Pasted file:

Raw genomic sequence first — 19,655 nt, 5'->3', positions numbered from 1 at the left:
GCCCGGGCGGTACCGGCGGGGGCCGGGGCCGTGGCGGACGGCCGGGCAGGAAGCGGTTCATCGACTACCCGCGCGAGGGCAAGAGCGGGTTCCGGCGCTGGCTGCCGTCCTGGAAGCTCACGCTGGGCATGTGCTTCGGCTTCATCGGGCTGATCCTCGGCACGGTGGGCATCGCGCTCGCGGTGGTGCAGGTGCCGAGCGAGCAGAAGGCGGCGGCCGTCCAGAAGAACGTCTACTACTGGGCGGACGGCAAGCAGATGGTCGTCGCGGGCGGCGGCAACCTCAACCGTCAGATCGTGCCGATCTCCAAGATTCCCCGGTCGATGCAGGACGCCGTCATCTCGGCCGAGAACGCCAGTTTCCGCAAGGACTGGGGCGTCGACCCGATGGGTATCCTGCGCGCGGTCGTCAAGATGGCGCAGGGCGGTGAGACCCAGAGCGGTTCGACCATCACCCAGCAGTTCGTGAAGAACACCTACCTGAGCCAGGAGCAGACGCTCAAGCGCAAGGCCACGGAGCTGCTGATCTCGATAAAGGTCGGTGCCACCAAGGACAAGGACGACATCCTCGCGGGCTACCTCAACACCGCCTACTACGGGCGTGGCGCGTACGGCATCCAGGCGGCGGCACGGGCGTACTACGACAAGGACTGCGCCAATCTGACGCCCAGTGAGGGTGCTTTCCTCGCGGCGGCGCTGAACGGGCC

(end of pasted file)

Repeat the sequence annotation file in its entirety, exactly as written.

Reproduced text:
Raw genomic sequence first — 19,655 nt, 5'->3', positions numbered from 1 at the left:
GCCCGGGCGGTACCGGCGGGGGCCGGGGCCGTGGCGGACGGCCGGGCAGGAAGCGGTTCATCGACTACCCGCGCGAGGGCAAGAGCGGGTTCCGGCGCTGGCTGCCGTCCTGGAAGCTCACGCTGGGCATGTGCTTCGGCTTCATCGGGCTGATCCTCGGCACGGTGGGCATCGCGCTCGCGGTGGTGCAGGTGCCGAGCGAGCAGAAGGCGGCGGCCGTCCAGAAGAACGTCTACTACTGGGCGGACGGCAAGCAGATGGTCGTCGCGGGCGGCGGCAACCTCAACCGTCAGATCGTGCCGATCTCCAAGATTCCCCGGTCGATGCAGGACGCCGTCATCTCGGCCGAGAACGCCAGTTTCCGCAAGGACTGGGGCGTCGACCCGATGGGTATCCTGCGCGCGGTCGTCAAGATGGCGCAGGGCGGTGAGACCCAGAGCGGTTCGACCATCACCCAGCAGTTCGTGAAGAACACCTACCTGAGCCAGGAGCAGACGCTCAAGCGCAAGGCCACGGAGCTGCTGATCTCGATAAAGGTCGGTGCCACCAAGGACAAGGACGACATCCTCGCGGGCTACCTCAACACCGCCTACTACGGGCGTGGCGCGTACGGCATCCAGGCGGCGGCACGGGCGTACTACGACAAGGACTGCGCCAATCTGACGCCCAGTGAGGGTGCTTTCCTCGCGGCGGCGCTGAACGGGCC